But lately, Em had been feeling more like a sidekick or a personal style assistant than a kindred spirit. Over the past few weeks, Gabby’s preferred topics of conversation had not veered from the subjects of her wardrobe, Zach, or the Valentine’s Day dance (which was still well over a month away). Just this morning, Gabby had asked Em if she could “please consult with Zach about what he should get me for Christmas” and proceeded to list five acceptable gifts that spanned the spectrum of realism: (1) the delicate blue scarf she’d seen on the website for Maintenance, her absolute favorite store in Boston; (2) an engraved iPod Nano for
when she went running; (3) tickets to see Cirque du Soleil when it came to Portland this spring; (4) a puppy; (5) a romantic secret overnight at his stepdad’s cabin down the coast.
Gabby didn’t always seem to understand that not everyone’s life was as perfect as hers.
Of course, there were amazing things about Gabby too. She was the only person Em wanted to be around when she was in a crappy mood. She was the best accomplice to have at every party, every prank, every midnight adventure. And she was a great friend. Like the time in sixth grade when Em had told Adam Dunn that she liked him on the playground and he’d told her to get a life. Gabby had baked frosted brownies with Skittles on top that spelled out D-DAY. They’d laughed and eaten the entire pan of brownies and successfully turned Dunn Day into a holiday. Gabby was just like that. She was like a sunny day, strawberry shortcake, and a snowball fight all rolled into one.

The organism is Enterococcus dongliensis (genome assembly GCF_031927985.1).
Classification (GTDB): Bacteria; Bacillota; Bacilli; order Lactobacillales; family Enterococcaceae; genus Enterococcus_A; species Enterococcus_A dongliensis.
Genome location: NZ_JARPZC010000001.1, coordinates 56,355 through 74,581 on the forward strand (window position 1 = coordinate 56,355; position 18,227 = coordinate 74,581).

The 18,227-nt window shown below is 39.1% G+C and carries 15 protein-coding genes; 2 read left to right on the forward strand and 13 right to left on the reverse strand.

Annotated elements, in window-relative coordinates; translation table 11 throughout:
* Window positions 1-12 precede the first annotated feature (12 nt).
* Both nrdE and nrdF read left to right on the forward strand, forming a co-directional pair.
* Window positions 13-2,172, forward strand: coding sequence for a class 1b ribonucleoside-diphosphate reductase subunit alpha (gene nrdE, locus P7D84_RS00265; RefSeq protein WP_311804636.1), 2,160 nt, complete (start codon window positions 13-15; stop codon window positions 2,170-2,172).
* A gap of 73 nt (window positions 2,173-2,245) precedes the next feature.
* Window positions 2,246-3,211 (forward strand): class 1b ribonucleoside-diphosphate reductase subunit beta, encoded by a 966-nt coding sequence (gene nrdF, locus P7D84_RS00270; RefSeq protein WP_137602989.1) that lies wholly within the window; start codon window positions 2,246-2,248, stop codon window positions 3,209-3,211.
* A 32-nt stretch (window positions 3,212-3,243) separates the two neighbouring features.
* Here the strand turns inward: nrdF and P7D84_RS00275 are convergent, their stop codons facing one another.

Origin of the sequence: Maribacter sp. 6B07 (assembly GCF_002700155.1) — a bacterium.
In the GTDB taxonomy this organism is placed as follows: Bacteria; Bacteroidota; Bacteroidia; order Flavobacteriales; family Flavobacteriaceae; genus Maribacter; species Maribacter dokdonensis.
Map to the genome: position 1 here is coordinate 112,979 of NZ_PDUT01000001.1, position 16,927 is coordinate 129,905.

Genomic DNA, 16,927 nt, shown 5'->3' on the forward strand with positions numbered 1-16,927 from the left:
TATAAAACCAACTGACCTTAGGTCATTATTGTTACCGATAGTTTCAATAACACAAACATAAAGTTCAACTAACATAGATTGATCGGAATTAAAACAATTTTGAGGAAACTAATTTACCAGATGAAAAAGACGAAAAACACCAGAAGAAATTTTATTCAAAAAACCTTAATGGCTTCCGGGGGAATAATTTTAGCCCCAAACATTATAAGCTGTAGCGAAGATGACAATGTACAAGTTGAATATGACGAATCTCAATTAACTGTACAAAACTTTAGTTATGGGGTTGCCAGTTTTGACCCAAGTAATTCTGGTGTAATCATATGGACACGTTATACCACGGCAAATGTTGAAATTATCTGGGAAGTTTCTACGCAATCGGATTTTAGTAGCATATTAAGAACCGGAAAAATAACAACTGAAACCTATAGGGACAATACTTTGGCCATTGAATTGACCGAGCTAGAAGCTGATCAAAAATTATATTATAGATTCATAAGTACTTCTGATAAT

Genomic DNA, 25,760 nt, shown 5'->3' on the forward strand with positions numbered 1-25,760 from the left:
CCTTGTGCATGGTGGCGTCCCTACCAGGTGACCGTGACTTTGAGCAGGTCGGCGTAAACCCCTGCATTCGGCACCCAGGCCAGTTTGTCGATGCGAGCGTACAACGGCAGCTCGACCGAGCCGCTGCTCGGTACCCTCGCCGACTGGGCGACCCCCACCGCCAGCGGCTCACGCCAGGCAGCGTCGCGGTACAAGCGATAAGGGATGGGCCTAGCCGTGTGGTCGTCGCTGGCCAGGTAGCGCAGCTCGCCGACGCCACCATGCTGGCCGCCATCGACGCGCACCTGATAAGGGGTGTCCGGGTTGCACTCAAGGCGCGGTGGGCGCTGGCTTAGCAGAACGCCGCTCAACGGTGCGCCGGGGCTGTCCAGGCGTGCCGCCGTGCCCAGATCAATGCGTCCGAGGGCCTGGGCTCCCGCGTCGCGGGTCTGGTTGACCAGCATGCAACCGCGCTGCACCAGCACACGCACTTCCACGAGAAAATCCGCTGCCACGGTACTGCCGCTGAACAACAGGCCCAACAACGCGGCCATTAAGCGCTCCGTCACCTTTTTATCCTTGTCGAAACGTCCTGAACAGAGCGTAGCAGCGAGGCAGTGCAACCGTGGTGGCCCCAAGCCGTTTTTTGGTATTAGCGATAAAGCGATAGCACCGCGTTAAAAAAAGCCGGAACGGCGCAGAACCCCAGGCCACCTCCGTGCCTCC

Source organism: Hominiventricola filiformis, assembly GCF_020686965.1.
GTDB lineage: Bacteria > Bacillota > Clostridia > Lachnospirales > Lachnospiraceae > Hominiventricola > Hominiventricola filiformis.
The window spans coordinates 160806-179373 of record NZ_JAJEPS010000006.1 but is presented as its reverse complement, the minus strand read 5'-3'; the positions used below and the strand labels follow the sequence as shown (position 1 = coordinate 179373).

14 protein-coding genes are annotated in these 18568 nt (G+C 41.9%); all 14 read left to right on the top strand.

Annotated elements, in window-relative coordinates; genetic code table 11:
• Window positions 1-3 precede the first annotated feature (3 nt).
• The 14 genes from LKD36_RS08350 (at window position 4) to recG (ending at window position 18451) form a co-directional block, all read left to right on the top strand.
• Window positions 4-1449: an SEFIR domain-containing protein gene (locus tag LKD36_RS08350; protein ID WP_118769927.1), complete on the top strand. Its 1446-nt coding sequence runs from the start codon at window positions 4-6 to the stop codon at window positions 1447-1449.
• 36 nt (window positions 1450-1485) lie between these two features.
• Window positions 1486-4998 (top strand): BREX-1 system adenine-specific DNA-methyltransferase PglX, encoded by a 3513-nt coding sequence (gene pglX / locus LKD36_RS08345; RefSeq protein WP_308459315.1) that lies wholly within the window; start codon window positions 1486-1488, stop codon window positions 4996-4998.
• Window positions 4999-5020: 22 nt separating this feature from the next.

But sometimes it was exhausting, too.